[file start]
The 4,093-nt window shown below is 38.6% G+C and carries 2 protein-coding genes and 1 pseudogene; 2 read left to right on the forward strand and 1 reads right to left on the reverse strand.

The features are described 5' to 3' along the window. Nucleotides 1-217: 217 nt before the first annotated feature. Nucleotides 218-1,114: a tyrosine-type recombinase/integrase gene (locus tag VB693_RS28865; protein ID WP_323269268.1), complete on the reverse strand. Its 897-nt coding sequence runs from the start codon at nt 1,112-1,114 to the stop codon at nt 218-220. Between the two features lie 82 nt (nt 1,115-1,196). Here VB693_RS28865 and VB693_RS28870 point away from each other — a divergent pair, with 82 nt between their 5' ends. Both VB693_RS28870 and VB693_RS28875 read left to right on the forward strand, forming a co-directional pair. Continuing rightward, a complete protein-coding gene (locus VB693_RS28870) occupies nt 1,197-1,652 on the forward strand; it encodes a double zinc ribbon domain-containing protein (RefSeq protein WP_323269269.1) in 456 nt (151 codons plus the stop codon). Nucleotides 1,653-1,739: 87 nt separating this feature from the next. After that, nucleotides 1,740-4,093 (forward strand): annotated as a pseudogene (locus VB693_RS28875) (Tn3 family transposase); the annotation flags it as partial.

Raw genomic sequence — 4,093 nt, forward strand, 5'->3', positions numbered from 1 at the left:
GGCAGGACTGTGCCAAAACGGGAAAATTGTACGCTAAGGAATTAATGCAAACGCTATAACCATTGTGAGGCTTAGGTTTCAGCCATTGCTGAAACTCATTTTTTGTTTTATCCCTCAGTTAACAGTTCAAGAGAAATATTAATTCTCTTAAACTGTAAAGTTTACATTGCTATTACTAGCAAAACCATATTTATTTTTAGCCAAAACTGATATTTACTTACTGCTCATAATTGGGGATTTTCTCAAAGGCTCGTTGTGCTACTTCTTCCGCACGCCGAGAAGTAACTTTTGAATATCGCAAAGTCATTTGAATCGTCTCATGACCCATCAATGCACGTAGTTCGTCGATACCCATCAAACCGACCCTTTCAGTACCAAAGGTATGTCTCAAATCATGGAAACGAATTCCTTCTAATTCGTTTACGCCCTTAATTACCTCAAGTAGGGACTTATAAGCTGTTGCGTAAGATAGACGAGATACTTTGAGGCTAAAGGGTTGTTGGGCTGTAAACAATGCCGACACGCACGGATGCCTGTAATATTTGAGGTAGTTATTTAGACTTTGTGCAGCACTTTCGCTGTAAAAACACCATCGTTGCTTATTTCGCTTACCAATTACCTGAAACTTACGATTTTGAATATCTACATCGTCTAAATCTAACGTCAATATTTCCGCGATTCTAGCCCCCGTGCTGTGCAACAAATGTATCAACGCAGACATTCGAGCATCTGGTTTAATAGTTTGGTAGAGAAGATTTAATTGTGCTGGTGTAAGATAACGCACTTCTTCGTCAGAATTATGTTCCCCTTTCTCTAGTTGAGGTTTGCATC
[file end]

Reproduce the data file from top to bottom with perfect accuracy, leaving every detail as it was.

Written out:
The 4,093-nt window shown below is 38.6% G+C and carries 2 protein-coding genes and 1 pseudogene; 2 read left to right on the forward strand and 1 reads right to left on the reverse strand.

The features are described 5' to 3' along the window. Nucleotides 1-217: 217 nt before the first annotated feature. Nucleotides 218-1,114: a tyrosine-type recombinase/integrase gene (locus tag VB693_RS28865; protein ID WP_323269268.1), complete on the reverse strand. Its 897-nt coding sequence runs from the start codon at nt 1,112-1,114 to the stop codon at nt 218-220. Between the two features lie 82 nt (nt 1,115-1,196). Here VB693_RS28865 and VB693_RS28870 point away from each other — a divergent pair, with 82 nt between their 5' ends. Both VB693_RS28870 and VB693_RS28875 read left to right on the forward strand, forming a co-directional pair. Continuing rightward, a complete protein-coding gene (locus VB693_RS28870) occupies nt 1,197-1,652 on the forward strand; it encodes a double zinc ribbon domain-containing protein (RefSeq protein WP_323269269.1) in 456 nt (151 codons plus the stop codon). Nucleotides 1,653-1,739: 87 nt separating this feature from the next. After that, nucleotides 1,740-4,093 (forward strand): annotated as a pseudogene (locus VB693_RS28875) (Tn3 family transposase); the annotation flags it as partial.

Raw genomic sequence — 4,093 nt, forward strand, 5'->3', positions numbered from 1 at the left:
GGCAGGACTGTGCCAAAACGGGAAAATTGTACGCTAAGGAATTAATGCAAACGCTATAACCATTGTGAGGCTTAGGTTTCAGCCATTGCTGAAACTCATTTTTTGTTTTATCCCTCAGTTAACAGTTCAAGAGAAATATTAATTCTCTTAAACTGTAAAGTTTACATTGCTATTACTAGCAAAACCATATTTATTTTTAGCCAAAACTGATATTTACTTACTGCTCATAATTGGGGATTTTCTCAAAGGCTCGTTGTGCTACTTCTTCCGCACGCCGAGAAGTAACTTTTGAATATCGCAAAGTCATTTGAATCGTCTCATGACCCATCAATGCACGTAGTTCGTCGATACCCATCAAACCGACCCTTTCAGTACCAAAGGTATGTCTCAAATCATGGAAACGAATTCCTTCTAATTCGTTTACGCCCTTAATTACCTCAAGTAGGGACTTATAAGCTGTTGCGTAAGATAGACGAGATACTTTGAGGCTAAAGGGTTGTTGGGCTGTAAACAATGCCGACACGCACGGATGCCTGTAATATTTGAGGTAGTTATTTAGACTTTGTGCAGCACTTTCGCTGTAAAAACACCATCGTTGCTTATTTCGCTTACCAATTACCTGAAACTTACGATTTTGAATATCTACATCGTCTAAATCTAACGTCAATATTTCCGCGATTCTAGCCCCCGTGCTGTGCAACAAATGTATCAACGCAGACATTCGAGCATCTGGTTTAATAGTTTGGTAGAGAAGATTTAATTGTGCTGGTGTAAGATAACGCACTTCTTCGTCAGAATTATGTTCCCCTTTCTCTAGTTGAGGTTTGCATC